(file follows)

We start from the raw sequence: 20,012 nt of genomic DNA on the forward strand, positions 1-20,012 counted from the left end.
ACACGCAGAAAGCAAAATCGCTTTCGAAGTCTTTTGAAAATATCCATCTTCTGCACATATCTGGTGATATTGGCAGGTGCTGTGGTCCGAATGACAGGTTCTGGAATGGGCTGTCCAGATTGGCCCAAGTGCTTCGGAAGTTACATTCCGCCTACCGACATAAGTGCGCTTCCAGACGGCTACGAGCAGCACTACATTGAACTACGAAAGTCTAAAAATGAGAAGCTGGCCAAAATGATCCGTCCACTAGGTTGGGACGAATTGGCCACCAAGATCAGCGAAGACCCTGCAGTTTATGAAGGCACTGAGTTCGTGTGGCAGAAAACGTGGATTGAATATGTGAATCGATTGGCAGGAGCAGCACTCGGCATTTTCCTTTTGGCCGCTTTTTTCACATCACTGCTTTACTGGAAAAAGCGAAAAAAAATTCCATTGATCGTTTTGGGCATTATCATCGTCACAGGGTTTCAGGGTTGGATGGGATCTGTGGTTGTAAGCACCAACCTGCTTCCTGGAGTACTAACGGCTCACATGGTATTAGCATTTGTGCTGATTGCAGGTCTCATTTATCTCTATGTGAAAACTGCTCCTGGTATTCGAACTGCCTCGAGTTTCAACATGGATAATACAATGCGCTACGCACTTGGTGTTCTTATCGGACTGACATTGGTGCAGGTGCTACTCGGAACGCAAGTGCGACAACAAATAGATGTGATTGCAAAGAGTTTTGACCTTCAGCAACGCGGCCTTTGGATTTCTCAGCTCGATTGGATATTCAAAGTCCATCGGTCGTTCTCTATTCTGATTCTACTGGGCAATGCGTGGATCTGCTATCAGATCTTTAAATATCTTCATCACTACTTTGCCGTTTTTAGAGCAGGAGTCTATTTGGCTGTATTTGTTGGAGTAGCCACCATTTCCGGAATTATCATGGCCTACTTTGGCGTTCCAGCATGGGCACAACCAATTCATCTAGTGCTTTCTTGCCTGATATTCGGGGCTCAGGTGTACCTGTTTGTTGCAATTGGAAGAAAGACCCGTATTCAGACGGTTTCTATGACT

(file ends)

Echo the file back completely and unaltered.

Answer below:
We start from the raw sequence: 20,012 nt of genomic DNA on the forward strand, positions 1-20,012 counted from the left end.
ACACGCAGAAAGCAAAATCGCTTTCGAAGTCTTTTGAAAATATCCATCTTCTGCACATATCTGGTGATATTGGCAGGTGCTGTGGTCCGAATGACAGGTTCTGGAATGGGCTGTCCAGATTGGCCCAAGTGCTTCGGAAGTTACATTCCGCCTACCGACATAAGTGCGCTTCCAGACGGCTACGAGCAGCACTACATTGAACTACGAAAGTCTAAAAATGAGAAGCTGGCCAAAATGATCCGTCCACTAGGTTGGGACGAATTGGCCACCAAGATCAGCGAAGACCCTGCAGTTTATGAAGGCACTGAGTTCGTGTGGCAGAAAACGTGGATTGAATATGTGAATCGATTGGCAGGAGCAGCACTCGGCATTTTCCTTTTGGCCGCTTTTTTCACATCACTGCTTTACTGGAAAAAGCGAAAAAAAATTCCATTGATCGTTTTGGGCATTATCATCGTCACAGGGTTTCAGGGTTGGATGGGATCTGTGGTTGTAAGCACCAACCTGCTTCCTGGAGTACTAACGGCTCACATGGTATTAGCATTTGTGCTGATTGCAGGTCTCATTTATCTCTATGTGAAAACTGCTCCTGGTATTCGAACTGCCTCGAGTTTCAACATGGATAATACAATGCGCTACGCACTTGGTGTTCTTATCGGACTGACATTGGTGCAGGTGCTACTCGGAACGCAAGTGCGACAACAAATAGATGTGATTGCAAAGAGTTTTGACCTTCAGCAACGCGGCCTTTGGATTTCTCAGCTCGATTGGATATTCAAAGTCCATCGGTCGTTCTCTATTCTGATTCTACTGGGCAATGCGTGGATCTGCTATCAGATCTTTAAATATCTTCATCACTACTTTGCCGTTTTTAGAGCAGGAGTCTATTTGGCTGTATTTGTTGGAGTAGCCACCATTTCCGGAATTATCATGGCCTACTTTGGCGTTCCAGCATGGGCACAACCAATTCATCTAGTGCTTTCTTGCCTGATATTCGGGGCTCAGGTGTACCTGTTTGTTGCAATTGGAAGAAAGACCCGTATTCAGACGGTTTCTATGACT